Poll reveals top concerns for separating couples are real estate, money and personal effects including photographs. They have topped the list of items that are hardest to divide at the end of a relationship, according to a survey for national law firm Slater and Gordon.
Slater and Gordon today released the results of an independent survey, commissioned by the firm, of 1000 Australians aged over 18.
Respondents were asked to rank items according to how difficult they would be to divide following a separation.
Real Estate, including land, topped the list, followed by money and then personal effects such photographs. Pets, vehicles including cars and boats, and furniture followed in that order.
Slater and Gordon family lawyer Heather McKinnon said the findings were in line with her experience.
“When people start divorce proceedings, the sorts of things we see them most worried about are the house, the money, the investments, and increasingly, the superannuation,” Ms McKinnon said.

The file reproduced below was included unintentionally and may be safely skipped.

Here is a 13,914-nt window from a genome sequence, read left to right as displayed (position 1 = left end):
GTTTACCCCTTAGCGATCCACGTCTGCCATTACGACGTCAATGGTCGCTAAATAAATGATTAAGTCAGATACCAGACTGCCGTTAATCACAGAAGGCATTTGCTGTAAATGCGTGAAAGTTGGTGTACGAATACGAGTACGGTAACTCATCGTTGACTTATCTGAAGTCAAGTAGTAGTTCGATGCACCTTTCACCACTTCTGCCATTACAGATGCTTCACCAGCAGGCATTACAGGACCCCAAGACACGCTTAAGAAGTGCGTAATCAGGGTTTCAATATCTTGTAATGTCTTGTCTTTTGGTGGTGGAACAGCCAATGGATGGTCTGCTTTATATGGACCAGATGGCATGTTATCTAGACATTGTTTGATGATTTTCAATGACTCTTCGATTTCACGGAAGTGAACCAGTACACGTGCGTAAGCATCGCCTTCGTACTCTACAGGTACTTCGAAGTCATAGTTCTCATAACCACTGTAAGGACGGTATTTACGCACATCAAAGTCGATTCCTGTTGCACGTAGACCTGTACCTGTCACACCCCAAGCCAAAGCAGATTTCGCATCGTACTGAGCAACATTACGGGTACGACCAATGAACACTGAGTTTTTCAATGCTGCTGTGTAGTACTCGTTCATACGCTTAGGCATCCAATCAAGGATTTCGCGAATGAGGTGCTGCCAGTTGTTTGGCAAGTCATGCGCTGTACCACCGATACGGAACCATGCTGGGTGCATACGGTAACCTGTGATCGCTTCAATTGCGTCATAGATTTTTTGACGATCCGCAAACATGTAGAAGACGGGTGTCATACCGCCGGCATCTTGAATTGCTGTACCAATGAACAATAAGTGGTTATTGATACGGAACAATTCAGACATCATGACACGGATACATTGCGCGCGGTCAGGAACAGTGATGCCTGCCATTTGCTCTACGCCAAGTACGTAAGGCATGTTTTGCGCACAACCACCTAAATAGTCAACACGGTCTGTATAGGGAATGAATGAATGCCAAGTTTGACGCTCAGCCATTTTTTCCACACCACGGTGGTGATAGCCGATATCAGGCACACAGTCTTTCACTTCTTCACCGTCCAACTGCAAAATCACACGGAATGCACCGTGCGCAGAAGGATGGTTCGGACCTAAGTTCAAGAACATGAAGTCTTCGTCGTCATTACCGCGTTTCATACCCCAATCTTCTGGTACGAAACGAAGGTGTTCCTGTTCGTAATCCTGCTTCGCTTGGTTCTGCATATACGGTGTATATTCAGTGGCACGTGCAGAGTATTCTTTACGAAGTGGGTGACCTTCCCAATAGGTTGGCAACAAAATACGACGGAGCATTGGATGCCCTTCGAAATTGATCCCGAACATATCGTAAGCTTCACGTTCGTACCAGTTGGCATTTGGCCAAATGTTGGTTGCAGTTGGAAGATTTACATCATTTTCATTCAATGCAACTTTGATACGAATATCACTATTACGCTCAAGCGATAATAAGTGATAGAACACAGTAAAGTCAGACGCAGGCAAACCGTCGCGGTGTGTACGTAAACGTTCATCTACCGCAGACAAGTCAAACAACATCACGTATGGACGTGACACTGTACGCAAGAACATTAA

“As the process moves along, the reality that the union is really ending sets in and we often see a shift in attention towards sentimental items.“These items become symbols of the good-times in the relationship and people are desperate to hang onto them, even though in many cases to anyone else they are utterly replaceable.
”The survey also found that most had an understanding of the rights of defacto couples, with 70% believing that if a couple lived together for two years or more, the division of property after separation was governed by the same laws as married couples.
Only 41% responded that the Family Court would not take into account whether a partner had cheated or left the family home when making arrangements for child custody or property division.
Interestingly, 43% of under 30s surveyed believed that the Family Court would take these issues into account, while 49% of those aged 50-69 believed they would not.
“No-fault divorce was introduced in Australia in 1975 – so the days of the Family Court examining evidence of infidelity are long gone,” Ms McKinnon said.
“It was a monumental change. Before no-fault divorce, in order to end a marriage a person would have to prove someone was at fault and they would have to present the evidence to an often packed court room.”